Gladiator BIOS and Overclocking
Foxconn designed this board for the overclocking crowd, so its BIOS better be fully featured. The Gladiator BIOS is Foxconn’s proprietary name for the tweaking controls section. Let’s take a look at the features Foxconn infused in their first overclocking BIOS.
In the main section of the overclocking section, there are CPU and board frequency settings in BIOS, as well as menus for move control. As with any competent overclocking motherboard, CPU Ratio (FSB Multiplier), CPU Clock (FSB), PCI Express and PCI frequencies can be altered far above or below any CPU’s maximum. Foxconn’s BIOS uses ratios to determine the CPU’s FSB speed in relation to the memory speed. If one has low rated memory, this can be a detriment to overclocking. The lowest ratio of FSB:RAM is 1:2. If you have a low multiplier CPU with a high initial FSB (current G0 Core 2 Duos) and only average memory, you might run out the memory way before the motherboard and CPU are ready to stop. Other motherboards allow RAM and FSB to run independently of each other, so they do not interfere with each other. We’ll discuss this concept with some numbers in a bit.
Foxconn has a special feature called OverClocks Gear. This can automatically overclock the entire system by up to 75%. This is a very unreliable method to overclock, as the board sets predetermined values that may only work for a handful of CPUs. This method is generally used by those who do not want the highest overclock by tweaking, or don’t know how to overclock. Foxconn has a BIOS recovery feature in case some settings don’t work, so we don’t see why even inexperienced users should use the auto-overclock feature. OverClocks Gear can also save 4 user defined configurations, which is great if one doesn’t always keep their CPU overclocked, or uses multiple CPUs on the same board. Other than Foxconn, only DFI has this feature.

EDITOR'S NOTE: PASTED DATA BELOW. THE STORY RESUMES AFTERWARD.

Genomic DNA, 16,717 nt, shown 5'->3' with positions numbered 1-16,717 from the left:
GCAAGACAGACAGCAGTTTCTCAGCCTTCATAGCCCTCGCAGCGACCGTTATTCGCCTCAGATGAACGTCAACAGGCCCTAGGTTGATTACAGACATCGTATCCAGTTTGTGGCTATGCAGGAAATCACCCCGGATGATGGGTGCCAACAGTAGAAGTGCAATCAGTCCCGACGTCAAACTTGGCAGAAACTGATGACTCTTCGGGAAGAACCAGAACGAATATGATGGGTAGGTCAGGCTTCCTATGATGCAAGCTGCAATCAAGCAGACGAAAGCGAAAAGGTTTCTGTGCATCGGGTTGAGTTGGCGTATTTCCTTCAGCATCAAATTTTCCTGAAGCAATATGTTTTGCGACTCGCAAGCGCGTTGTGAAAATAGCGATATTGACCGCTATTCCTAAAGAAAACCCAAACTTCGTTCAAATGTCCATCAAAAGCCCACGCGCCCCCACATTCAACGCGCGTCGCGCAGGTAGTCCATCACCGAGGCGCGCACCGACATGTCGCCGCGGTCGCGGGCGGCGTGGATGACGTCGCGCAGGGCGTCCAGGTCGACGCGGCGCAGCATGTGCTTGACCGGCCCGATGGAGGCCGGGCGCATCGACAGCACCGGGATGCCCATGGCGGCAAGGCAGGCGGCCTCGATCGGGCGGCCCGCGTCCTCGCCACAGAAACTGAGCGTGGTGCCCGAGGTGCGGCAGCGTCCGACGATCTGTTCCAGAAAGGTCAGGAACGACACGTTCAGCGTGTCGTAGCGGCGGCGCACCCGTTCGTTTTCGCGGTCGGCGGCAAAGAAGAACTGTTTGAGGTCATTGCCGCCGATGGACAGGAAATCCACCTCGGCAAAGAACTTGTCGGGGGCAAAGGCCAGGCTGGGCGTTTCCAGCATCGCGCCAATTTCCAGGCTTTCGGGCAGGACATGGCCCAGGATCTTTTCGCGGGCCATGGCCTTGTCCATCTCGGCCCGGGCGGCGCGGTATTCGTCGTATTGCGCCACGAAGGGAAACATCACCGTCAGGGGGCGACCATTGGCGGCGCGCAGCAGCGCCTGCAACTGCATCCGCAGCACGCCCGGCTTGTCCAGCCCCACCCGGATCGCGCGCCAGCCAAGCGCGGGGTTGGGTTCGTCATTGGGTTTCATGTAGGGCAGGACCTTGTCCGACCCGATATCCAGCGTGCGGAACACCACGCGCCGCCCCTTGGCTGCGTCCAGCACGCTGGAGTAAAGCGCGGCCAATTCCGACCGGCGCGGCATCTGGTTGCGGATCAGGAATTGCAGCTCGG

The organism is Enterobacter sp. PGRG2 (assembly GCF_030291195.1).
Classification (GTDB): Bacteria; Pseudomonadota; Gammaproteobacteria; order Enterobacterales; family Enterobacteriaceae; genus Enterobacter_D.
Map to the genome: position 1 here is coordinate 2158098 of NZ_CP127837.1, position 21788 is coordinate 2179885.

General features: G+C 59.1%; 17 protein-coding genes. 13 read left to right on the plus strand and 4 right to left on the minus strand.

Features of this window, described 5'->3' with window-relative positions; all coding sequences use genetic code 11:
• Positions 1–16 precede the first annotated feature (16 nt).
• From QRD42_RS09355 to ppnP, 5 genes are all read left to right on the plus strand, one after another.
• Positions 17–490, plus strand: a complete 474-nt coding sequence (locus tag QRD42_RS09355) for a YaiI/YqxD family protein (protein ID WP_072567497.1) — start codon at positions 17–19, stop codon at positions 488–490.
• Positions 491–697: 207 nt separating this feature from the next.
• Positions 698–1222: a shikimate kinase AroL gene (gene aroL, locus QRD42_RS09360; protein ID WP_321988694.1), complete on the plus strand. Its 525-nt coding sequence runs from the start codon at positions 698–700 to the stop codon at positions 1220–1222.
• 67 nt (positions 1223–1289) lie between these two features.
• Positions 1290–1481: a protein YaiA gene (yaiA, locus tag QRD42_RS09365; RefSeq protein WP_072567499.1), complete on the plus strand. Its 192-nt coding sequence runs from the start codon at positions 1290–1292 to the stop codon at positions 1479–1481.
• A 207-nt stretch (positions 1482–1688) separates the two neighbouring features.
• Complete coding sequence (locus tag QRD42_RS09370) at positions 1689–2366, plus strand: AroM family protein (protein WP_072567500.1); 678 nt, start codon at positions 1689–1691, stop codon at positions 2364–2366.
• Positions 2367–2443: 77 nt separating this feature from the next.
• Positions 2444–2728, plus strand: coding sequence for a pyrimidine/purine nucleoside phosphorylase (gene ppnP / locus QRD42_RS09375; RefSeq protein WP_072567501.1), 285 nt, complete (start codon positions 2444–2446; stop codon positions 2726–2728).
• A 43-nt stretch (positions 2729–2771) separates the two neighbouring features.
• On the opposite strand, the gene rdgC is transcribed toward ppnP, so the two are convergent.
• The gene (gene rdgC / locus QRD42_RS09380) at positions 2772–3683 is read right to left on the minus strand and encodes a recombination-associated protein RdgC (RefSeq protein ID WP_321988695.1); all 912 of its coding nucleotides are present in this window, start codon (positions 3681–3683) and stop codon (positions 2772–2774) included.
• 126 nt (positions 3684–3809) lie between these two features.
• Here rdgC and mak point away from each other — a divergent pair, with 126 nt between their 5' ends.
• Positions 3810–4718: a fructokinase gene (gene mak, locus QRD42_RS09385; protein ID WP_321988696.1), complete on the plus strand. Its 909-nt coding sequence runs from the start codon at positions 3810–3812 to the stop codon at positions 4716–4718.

The memory timings and voltage sections are very extensive. They allow the user to control almost every setting timing and voltage on the motherboard. Here are the voltage ranges for the Gladiator BIOS:
All these ranges are way above normal limits, so this is the area where one should be cautious when increasing values. For example, performance DDR2 RAM runs at about 2.2-2.3V, while the MARS can take RAM up to 3.365V, which could easily annihilate the memory chips in a fraction of a second. Likewise, you need some hefty cooling on the CPU to run it at the maximum 1.600V, especially with the new 45nm CPUS that default at ~1.100V.
We used a Core 2 Duo E6550 with 2GB OCZ PC2-6400 rated 4-4-4-12 at 1.9V. As you can see, our CPU is high FSB (333MHz), low multiplier (7x), and our memory is rated at “only” 400MHz (800MHz DDR2). This is a very potent setup actually, especially when overclocked. We could have run into issues with Foxconn’s ratio setup, but the memory was compliant enough to max out the CPU. The DDR2-800 overclocked to 503MHz, while the CPU could only reach 480MHz. For some the memory may not be enough, and it will reduce the potential of your CPU. You’d need either a motherboard that runs FSB and memory clocks async, or faster memory. Fortunately for us, this didn’t happen.
To max out the motherboard, we had to change memory because the board could clock beyond what our OCZ could. We used 1GB of Corsair PC2-1066 (533MHz) which tops out at around 560MHz. The Foxconn board hit a massive 538MHz, 3MHz less than the ASUS P5K Deluxe, the best overclocking board we’ve tested thus far. This should be more than enough for any Core 2 CPU today.